Retroflag SuperPi Case Review

Nivek TT

Distinguished Member
Its been a couple of years since I was inspired by my disappointment of the SNES mini to build myself a Retropie console. Its not important for everyone but for me looks were very important!

Unfortunately, at the time, there were no cases capturing the look of the SNES, certainly not the Euro / Jap SNES. I started off with stickers for the official Pi case which gave it a SNES look but really wasn't cutting it:

Addyb's raspberry pi retro game machine build

Sometime later I 'upgraded' to a 3d printed case from Etsy that had the look but didn't quite colour match and had a rough 3d printed finish... and was also bonkers expensive for what it was:

Addyb's raspberry pi retro game machine build

So recently I found my SD card had become effectively read only. I suspect it was corrupted by me being extremely lazy about properly shutting down my Pi. I'd just leave it on when not using it and when I wanted to move it I would yank the power lead :facepalm:.

While looking around for an inline switch for the power supply I came across the Retroflag SuperPi SNES case, SUPERPI CASE J - Retroflag released September last year I think. Its available with or without wired controllers (that are apparently very good) from approx 20 quid if you shop around. I bought a pack that included a fan and some heatsinks but without controllers for £24.99 from Amazon.

It looks stunning and is an extremely close colour match to my 8bitdo controllers. Build quality is great. It accepts the Pi securely and re-routing a couple of the USBs to the front is a nice touch. The fan simply clips in securely and there is room for the heat sinks and routing of what cable there is. There's a warning about removing the SD card before inserting the Pi, which I followed, though didn't see what bad could come of you not removing it (though I didn't experiment).

The killer feature for me was the safe shutdown and reset switches. From the Retropie terminal a single command line sends the Pi off to install the necessary scripts from Github. A reset later and it simply works! Hitting reset does as expected. Switching off the power causes the LED on the additional board to blink while the screen fills with all the acknowledgements of a safe shut down and, after a few moments, it powers itself off.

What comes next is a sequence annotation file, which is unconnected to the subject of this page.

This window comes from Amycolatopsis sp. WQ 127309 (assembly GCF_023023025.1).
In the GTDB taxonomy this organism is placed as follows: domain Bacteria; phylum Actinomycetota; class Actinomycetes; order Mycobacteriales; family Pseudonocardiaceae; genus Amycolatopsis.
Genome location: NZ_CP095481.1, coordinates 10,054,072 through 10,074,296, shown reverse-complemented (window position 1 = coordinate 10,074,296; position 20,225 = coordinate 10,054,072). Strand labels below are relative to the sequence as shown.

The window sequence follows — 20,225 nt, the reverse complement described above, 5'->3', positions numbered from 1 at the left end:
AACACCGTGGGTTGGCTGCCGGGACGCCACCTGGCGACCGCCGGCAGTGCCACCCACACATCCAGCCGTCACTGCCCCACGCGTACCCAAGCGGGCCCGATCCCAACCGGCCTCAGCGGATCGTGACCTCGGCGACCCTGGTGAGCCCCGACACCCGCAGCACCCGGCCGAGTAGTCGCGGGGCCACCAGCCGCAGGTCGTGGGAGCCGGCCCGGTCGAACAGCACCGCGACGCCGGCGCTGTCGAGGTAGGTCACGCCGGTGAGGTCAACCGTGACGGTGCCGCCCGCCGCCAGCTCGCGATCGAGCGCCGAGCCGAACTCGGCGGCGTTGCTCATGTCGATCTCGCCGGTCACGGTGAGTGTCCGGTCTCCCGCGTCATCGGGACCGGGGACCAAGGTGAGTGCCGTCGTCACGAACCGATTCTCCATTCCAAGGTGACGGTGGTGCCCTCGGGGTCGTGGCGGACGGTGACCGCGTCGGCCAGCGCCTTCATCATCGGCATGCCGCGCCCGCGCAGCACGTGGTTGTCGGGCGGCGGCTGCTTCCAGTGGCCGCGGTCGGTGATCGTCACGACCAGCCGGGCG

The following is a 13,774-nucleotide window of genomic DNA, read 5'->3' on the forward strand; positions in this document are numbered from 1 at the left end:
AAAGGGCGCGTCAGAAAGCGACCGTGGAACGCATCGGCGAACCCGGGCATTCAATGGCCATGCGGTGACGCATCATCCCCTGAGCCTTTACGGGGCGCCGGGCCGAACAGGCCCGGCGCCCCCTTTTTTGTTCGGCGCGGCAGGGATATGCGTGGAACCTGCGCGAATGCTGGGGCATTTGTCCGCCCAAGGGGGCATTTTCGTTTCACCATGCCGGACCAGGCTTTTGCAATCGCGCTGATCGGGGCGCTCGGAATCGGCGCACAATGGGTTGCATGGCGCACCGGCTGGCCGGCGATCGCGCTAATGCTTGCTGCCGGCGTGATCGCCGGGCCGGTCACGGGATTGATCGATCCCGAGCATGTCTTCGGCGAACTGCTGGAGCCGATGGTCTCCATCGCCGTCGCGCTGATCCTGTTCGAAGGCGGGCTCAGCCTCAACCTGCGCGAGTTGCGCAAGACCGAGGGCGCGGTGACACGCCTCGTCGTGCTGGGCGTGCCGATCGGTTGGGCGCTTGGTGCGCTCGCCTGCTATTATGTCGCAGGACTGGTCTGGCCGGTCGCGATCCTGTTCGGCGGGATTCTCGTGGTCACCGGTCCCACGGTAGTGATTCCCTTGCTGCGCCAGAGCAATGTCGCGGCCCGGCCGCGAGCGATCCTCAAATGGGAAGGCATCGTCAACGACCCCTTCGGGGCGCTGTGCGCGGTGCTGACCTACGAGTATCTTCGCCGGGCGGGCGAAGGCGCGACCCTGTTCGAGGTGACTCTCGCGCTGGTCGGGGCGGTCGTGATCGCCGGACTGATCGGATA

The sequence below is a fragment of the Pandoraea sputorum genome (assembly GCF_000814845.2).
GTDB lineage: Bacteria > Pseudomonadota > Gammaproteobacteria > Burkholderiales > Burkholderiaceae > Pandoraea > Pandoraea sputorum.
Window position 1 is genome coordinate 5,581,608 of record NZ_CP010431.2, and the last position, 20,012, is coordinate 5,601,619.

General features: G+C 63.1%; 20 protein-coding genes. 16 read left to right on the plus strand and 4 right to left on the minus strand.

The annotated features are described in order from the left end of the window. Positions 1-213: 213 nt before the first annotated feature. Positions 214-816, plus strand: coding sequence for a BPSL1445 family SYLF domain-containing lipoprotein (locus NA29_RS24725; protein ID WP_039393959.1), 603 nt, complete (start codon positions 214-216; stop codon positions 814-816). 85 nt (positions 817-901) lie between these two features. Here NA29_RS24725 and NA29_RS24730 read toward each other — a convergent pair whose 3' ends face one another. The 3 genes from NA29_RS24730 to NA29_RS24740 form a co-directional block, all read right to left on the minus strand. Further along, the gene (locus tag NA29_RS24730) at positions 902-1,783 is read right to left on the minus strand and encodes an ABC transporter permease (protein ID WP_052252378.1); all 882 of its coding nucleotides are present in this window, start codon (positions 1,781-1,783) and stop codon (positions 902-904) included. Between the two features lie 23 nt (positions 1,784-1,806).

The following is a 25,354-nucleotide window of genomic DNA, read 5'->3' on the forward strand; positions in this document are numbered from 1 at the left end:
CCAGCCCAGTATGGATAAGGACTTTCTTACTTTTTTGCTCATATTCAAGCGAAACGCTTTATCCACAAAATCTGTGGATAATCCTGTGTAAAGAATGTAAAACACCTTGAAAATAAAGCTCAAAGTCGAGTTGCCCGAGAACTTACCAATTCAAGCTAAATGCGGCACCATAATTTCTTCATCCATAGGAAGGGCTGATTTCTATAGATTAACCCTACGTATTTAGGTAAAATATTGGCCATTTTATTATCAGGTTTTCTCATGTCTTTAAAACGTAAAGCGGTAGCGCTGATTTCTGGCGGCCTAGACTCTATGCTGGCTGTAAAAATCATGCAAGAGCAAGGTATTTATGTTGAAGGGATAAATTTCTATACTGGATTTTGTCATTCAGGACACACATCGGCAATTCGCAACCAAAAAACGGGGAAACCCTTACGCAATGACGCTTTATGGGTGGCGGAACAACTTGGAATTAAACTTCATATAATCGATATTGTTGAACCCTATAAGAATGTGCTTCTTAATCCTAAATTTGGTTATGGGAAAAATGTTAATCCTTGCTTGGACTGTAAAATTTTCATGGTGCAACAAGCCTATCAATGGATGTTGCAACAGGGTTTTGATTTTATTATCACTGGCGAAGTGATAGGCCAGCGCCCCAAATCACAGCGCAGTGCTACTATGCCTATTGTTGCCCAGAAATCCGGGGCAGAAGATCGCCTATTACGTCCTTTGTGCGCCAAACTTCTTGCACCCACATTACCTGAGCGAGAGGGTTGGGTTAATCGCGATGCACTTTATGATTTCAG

The eject button also opens a small compartment for storing additional SD cards. Its neat that the eject button does something but I will never use this compartment.

Minor gripes, the included grippy feet cover two of the screws that hold the thing together. You'd need to unstick these if you have the thing apart. It is a hobbyist kit not a consumer product and I think it should have been made to be more easily disassembled / reassembled. The cover for the side USBs and ethernet is tidy but unfortunately blocks access to the release latch of an ethernet cable.

I've owned my Retropie for 2 years now. When I originally built it I did wonder if the honeymoon period would wear off and it would see no use. Fortunately that's not been the case and it still sees regular action, increased lately as my five year old son takes an interest. It regularly travels with me thanks to its compact size and I've bought an extra pair of 8bitdo bluetooth gamepads for some four player fun. I also now have a couple of 8bitdo NES30 arcade sticks on the way :D. With the Retroflag SuperPi case its now better than ever. This is the case I dreamed of when I first built my Retropie and awkwardly stuck stickers to the Pi case.

Thoroughly recommended! :thumbsup:
Last edited:

Nivek TT

Distinguished Member
And though there are many like it, this one is mine :D



Distinguished Member
That looks pretty sweet and I will shortly be copying you :).

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